While Hokkaido has Kaisen-don 海鮮丼 loaded with freshness, Osaka is proud to show off their Okonomiyaki お好み焼き. I remembered a mum friend once told me, “Never leave Nagoya yet if you haven’t tried their Tebasaki.
Plays an enormous part in Japanese food tradition and culture – from Sushi to Ramen, soya sauce has never been left out. I once heard from a Japanese old man said, “without soya sauce, nothing tastes right”. Although I found it rather subjective, it was actually not too difficult to understand his sentiments. Besides adding flavour to our food, soya sauce itself is said to be a good food to our bodies. Since it goes through an unique fermentation process, healthy bacteria are produced along the way which help us to improve digestion and appetite. To Choose There are 5 kinds of soya sauce which cater to each and every specific needs. Here are their differences.– 濃口醤油 Koikuchi Dark Soya Sauce The most common type of soya sauce found in Japan. In a bright dark red-brown colour, it contains at least 16% of salt content. Besides tastes relatively salty, it also gives out a strong flavour of unmami with a mellow tinge of sweetness, sourness and bitterness. Uses Besides adding fragance and taste to your cooking, it can be used alone …
If you think Japan is only a heaven for Sushi and Ramen, you can expect more. Here in the Land of the Rising Sun, it is also a Shangri-La for anyone with a sweet tooth. My first trip to Depa-chika was an unexpected delight. The moment I entered the bustling food hall, other than hearing “Irasshaimase” repeatedly from all directions, what filled me with awe was a wide assortment of beautiful confectioneries lining up attractively in gleaming display counters.
It’s hard not to fall for some cold noodles when the everyday temperature gradually going up. This week, I have been happily surviving on them. With a good combination of chicken meat and fresh summer vegetables, this Soba Noodle Salad with Homemade Onion Dressing is quick to fix, light in calories and presently my favourite!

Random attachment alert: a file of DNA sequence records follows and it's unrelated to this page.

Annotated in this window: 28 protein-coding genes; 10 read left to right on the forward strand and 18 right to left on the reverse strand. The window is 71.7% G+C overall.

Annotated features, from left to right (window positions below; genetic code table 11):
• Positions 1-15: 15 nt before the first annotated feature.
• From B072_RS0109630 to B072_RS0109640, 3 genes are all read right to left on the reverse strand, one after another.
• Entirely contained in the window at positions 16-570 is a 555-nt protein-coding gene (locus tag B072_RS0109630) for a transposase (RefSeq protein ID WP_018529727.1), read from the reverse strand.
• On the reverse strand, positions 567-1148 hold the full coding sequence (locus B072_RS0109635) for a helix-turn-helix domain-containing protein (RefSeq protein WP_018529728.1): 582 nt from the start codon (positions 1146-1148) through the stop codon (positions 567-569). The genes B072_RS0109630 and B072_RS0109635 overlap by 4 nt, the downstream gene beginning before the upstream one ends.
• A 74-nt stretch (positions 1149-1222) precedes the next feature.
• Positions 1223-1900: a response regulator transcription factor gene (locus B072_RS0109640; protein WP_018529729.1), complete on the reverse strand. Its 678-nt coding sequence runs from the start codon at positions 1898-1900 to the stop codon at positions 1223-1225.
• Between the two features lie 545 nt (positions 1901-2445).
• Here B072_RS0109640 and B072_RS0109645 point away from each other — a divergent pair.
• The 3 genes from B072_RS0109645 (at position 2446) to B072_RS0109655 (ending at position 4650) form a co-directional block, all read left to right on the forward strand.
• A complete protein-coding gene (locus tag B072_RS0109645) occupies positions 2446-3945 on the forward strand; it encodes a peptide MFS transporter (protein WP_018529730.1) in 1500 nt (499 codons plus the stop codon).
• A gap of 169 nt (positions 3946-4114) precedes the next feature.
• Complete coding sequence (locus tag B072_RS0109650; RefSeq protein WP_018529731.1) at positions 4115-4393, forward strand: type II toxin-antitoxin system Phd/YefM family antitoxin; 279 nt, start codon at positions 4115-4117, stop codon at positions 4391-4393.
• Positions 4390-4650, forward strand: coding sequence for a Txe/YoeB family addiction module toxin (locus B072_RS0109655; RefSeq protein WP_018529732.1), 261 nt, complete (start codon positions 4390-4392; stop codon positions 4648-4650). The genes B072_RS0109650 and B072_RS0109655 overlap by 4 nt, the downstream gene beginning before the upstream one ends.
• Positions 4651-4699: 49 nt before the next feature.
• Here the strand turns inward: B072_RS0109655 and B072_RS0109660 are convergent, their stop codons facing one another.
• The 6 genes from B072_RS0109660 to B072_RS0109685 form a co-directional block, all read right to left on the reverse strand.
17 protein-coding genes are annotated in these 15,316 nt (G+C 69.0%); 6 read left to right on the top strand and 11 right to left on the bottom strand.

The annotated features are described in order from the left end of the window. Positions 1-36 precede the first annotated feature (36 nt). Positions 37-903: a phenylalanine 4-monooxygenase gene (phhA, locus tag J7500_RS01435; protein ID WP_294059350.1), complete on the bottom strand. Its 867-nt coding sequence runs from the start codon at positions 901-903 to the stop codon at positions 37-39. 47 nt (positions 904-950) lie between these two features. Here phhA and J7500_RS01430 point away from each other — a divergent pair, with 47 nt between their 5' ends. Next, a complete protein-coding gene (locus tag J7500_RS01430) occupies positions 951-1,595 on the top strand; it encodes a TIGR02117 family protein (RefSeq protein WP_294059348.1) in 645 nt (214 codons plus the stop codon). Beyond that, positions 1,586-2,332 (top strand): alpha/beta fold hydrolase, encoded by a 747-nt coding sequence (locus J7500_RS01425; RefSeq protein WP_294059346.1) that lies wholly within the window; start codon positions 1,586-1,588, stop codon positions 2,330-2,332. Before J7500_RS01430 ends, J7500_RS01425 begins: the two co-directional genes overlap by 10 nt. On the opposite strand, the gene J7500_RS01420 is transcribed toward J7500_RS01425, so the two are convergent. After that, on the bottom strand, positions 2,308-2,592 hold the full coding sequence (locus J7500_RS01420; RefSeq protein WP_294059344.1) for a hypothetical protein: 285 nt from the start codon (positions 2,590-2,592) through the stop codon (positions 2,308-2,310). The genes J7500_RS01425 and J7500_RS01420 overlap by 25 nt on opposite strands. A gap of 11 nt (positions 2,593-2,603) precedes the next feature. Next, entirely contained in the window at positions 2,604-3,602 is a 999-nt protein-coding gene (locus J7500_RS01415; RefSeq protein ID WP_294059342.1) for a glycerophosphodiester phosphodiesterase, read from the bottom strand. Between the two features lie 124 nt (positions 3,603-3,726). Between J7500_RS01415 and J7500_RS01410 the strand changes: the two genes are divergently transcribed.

Finally they are showing up on the supermarket shelves. Everytime this year we luxuriously pamper ourselves with the newly harvested Tochiotome とちおとめ strawberries from Tochigi, a Japanese prefecture north of Tokyo. Their berries are so very plump juicy and full of sweetness, no way we’re going to begin summer without them.
The skin crisps to crunchy cracklings and the meat melts with juicy tenderness – Chicken Karaage 鶏のから揚げ is an iconic and timeless go-to dish that many Japanese children would expect their mothers to learn by heart and cook deliciously well for them. Always been a classic in Japan and immensely popular, everyone can’t seem to resist Karaage. From traditional Iza-kaya restaurants to colourful food stalls along the streets, they can be found everywhere with least hassle. Whilst back at home, this is likely to be one of the most wanted dishes countless Japanese children hope their mothers make for them all the time.
As far as fried rice is concerned, I think we all know it’s a taboo to have sticky mushy rice all clumped together. Particularly for me, one who grew up eating mainly Chinese food, I make sure I go by that rule when I cook. My perfect kind of fried rice has to be light and fluffy while all grains looking pristine on the outside.
I was rushing to make a quick meal for my son the other day, before he left for his baseball practice. Opened the fridge and only to find out not even a drop of the Teriyaki sauce was left in the bottle. Ooooh… “why now!?” Where Teri 照り means GLAZE and yaki 焼き means GRILL, Teriyaki is about glazing your grilled fish or meat with a delectable sweet savoury sauce. Always been well-loved by Japanese, Teriyaki dishes 照り焼き料理 are also drawing more and more popularity around the globe these days. I am guessing it must be the addictive soy-sauce based glaze sauce applied on top of the meat that people like about.
As I was at the doorsteps struggling to reach deep inside my bag to pull out my bunch of keys, I heard a low-pitched voice calling me from behind. 「伊藤さん、伊藤さん！良かったら、このみかんどうぞ。うちの庭で採れたのよ ～ 」 It was my neighbour who lives directly opposite us. Katayama-san is already 80, yet still full of charms – she doesn’t even look that old actually.
For many years, I have kept my New Year’s resolution the same. I guess by far, this is the hardest goal I’ve ever tried to achieve. My doctor had warned it’s a high time that I grit my teeth, clench my fists and set my mind to it – ah, losing weight is no joke!